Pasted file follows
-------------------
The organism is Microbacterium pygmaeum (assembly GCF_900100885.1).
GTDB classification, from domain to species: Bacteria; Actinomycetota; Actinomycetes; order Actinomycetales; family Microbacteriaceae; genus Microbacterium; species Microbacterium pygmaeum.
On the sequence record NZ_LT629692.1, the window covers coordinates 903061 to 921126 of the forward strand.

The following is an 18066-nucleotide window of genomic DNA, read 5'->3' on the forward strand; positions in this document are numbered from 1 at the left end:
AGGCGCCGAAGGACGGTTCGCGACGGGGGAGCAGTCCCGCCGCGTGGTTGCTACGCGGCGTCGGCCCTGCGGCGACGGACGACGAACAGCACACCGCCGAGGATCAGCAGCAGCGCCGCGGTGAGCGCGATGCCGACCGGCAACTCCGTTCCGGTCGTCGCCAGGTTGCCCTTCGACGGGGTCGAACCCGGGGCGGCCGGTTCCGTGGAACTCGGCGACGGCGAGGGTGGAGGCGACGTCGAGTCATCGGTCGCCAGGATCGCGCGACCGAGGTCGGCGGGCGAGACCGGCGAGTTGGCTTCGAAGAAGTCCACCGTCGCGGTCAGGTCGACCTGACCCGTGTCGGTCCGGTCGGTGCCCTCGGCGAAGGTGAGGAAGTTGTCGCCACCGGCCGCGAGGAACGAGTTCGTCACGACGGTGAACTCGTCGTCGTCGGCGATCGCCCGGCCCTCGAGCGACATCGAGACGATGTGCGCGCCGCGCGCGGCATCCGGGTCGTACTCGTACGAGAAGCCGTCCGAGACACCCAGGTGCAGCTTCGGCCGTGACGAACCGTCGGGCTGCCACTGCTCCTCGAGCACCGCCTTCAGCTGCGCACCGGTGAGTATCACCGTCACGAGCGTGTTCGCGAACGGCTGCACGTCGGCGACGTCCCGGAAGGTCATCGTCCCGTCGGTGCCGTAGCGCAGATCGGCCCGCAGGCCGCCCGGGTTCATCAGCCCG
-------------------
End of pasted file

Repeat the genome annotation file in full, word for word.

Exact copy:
The organism is Microbacterium pygmaeum (assembly GCF_900100885.1).
GTDB classification, from domain to species: Bacteria; Actinomycetota; Actinomycetes; order Actinomycetales; family Microbacteriaceae; genus Microbacterium; species Microbacterium pygmaeum.
On the sequence record NZ_LT629692.1, the window covers coordinates 903061 to 921126 of the forward strand.

The following is an 18066-nucleotide window of genomic DNA, read 5'->3' on the forward strand; positions in this document are numbered from 1 at the left end:
AGGCGCCGAAGGACGGTTCGCGACGGGGGAGCAGTCCCGCCGCGTGGTTGCTACGCGGCGTCGGCCCTGCGGCGACGGACGACGAACAGCACACCGCCGAGGATCAGCAGCAGCGCCGCGGTGAGCGCGATGCCGACCGGCAACTCCGTTCCGGTCGTCGCCAGGTTGCCCTTCGACGGGGTCGAACCCGGGGCGGCCGGTTCCGTGGAACTCGGCGACGGCGAGGGTGGAGGCGACGTCGAGTCATCGGTCGCCAGGATCGCGCGACCGAGGTCGGCGGGCGAGACCGGCGAGTTGGCTTCGAAGAAGTCCACCGTCGCGGTCAGGTCGACCTGACCCGTGTCGGTCCGGTCGGTGCCCTCGGCGAAGGTGAGGAAGTTGTCGCCACCGGCCGCGAGGAACGAGTTCGTCACGACGGTGAACTCGTCGTCGTCGGCGATCGCCCGGCCCTCGAGCGACATCGAGACGATGTGCGCGCCGCGCGCGGCATCCGGGTCGTACTCGTACGAGAAGCCGTCCGAGACACCCAGGTGCAGCTTCGGCCGTGACGAACCGTCGGGCTGCCACTGCTCCTCGAGCACCGCCTTCAGCTGCGCACCGGTGAGTATCACCGTCACGAGCGTGTTCGCGAACGGCTGCACGTCGGCGACGTCCCGGAAGGTCATCGTCCCGTCGGTGCCGTAGCGCAGATCGGCCCGCAGGCCGCCCGGGTTCATCAGCCCG